• Stay informed. The U.S. Food and Drug Administration (FDA) regulates all medical devices. If a medical device’s software has a weakness that might make it vulnerable to a cyberattack, the FDA may issue includes information about vulnerabilities and recommended actions for patients, providers, and manufacturers.
  • Register the device. Even though it is an extra step, registering a medical device with the manufacturer may help them to reach user more quickly when there is an urgent need to send out important information about the device, including software updates and safety communications.
  • Update your software. Technology evolves over time, so software for user’s medical device will need to be updated. Medical device manufacturers can update a medical device for cybersecurity when needed and often do so by providing software updates.
  • Look for glitches and report issues. A device that is not working as expected could be a sign that something isn’t right and hence it should not be ignored. If user suspect that there is an issue with user’s device, health care provider should be notified, the device manufacturer, and report the issue to FDA’s MedWatch.
  • Share information. Family or caregivers of the end user should be trained about your medical device. If a device isn’t working properly for any reason, someone who is already familiar with it may be able to help you recognize and report an issue. This is especially important if end users aren’t very tech-savvy. Also, make sure users family knows how to reach the health care provider who prescribed the device in case you cannot. 

Best Practices and elements to consider when developing a cybersecurity communication framework.

The Patient Engagement Advisory Committee (PEAC or the Committee) provides advice to the Commissioner or their designee on complex, scientific issues relating to medical devices, the regulation of medical devices, and their use by patients.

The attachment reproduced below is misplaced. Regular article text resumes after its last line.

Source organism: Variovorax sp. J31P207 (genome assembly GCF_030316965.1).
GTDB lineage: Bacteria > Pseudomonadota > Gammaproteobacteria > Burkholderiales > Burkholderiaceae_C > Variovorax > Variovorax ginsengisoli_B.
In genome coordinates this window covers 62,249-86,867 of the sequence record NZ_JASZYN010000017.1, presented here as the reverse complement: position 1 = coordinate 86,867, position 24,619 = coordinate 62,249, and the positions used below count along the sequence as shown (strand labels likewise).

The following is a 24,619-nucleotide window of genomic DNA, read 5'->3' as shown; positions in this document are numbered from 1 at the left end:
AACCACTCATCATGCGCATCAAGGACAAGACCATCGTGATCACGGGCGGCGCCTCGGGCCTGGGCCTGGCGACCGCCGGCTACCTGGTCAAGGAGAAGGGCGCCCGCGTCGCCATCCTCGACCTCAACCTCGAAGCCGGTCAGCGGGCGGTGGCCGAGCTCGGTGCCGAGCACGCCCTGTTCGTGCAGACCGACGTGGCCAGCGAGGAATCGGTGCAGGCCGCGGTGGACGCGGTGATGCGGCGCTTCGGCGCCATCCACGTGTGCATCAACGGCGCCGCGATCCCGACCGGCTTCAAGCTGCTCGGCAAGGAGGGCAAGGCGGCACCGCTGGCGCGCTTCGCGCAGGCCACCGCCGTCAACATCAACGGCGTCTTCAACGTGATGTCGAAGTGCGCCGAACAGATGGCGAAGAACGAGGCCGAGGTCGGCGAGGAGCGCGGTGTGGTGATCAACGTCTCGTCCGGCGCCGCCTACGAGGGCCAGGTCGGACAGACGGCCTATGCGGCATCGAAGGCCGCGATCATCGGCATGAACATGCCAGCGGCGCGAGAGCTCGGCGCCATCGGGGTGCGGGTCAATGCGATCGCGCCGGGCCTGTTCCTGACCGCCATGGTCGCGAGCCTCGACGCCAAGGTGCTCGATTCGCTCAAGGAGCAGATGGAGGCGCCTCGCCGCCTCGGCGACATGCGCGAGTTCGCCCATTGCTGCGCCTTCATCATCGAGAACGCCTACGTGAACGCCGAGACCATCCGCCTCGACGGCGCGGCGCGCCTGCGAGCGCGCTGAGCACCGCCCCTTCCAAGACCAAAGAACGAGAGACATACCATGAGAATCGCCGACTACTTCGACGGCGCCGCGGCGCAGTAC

Key highlights from the latest PEAC meeting on October 22, 2020 held by FDA include:

Interpretability: Early access to serious cybersecurity vulnerability information may provide assurance to patients and empower them to take early action to avoid any potentially harmful consequences to their health. Clearly explaining the risks near the top of the safety communication and stating the urgency of the risk is one way to help emphasize critical information to the audience. While keeping it simple will help enable all audiences to better understand the communication, it is also important to ensure that the information is available to diverse readers in their preferred language.

Discussing risks and benefits: The Committee recommended a “balanced discussion between risk and benefits, highlighting the benefits especially if it is a lifesaving device”

  • Acknowledging and explaining the unknown: if there is a vulnerability detected for a device, but that device has no means by which to detect whether the vulnerability has been exploited, it is important to note that there are “no known exploits at this time,” rather than “no exploits,” as it would be impossible to state there were no exploits with certainty.
  • Availability and findability of information: The Committee generally believes that knowledge does not necessarily confer responsibility and that the burden should not be put on the patient to find the information pertaining to risks or threats associated with their device(s). FDA should make sure that burden is on industry to communicate the risk and not pushed back on patient to find it.”

Structure of the communication material: Safety communications on cybersecurity risks are more easily found if they incorporate best practices in search engine optimization (SEO) techniques, such as:

  • Including the name of the manufacturer and device name (or device category name) in the title of the communication, if the cybersecurity vulnerability is specific to a medical device or group of medical devices;
  • Including other important keywords that patients may search for near the beginning of the title, such as the name of the cybersecurity vulnerability; and
  • Incorporating important keywords in the content itself, including the list of specific medical devices, as well as the associated diseases or conditions.

Outreach and distribution vehicles: As with any important communication issues, having an outreach plan and developing appropriate communication channels help aid the comprehensive dissemination of information about safety communications, including cybersecurity vulnerabilities.

The aim of medical devices is to enhance health and help people live longer, healthier lives. However, any medical device running on software relies on a wireless or wired internet connection is at risk especially if the device is older and has not been made with cybersecurity in mind. In order to handle cybersecurity threats, device manufacturers, hospitals facilities and people, including patients and caregivers, must work together. If above discussed best practices and FDA regulations are followed closely, for sure cybersecurity can be achieved.

Sogeti Ireland has dedicated Life Science and cyber security teams who are here to assist you in ensuring that you are CSV/FDA compliant.

To learn more about Sogeti Ireland’s dedicated Life Sciences practice, contact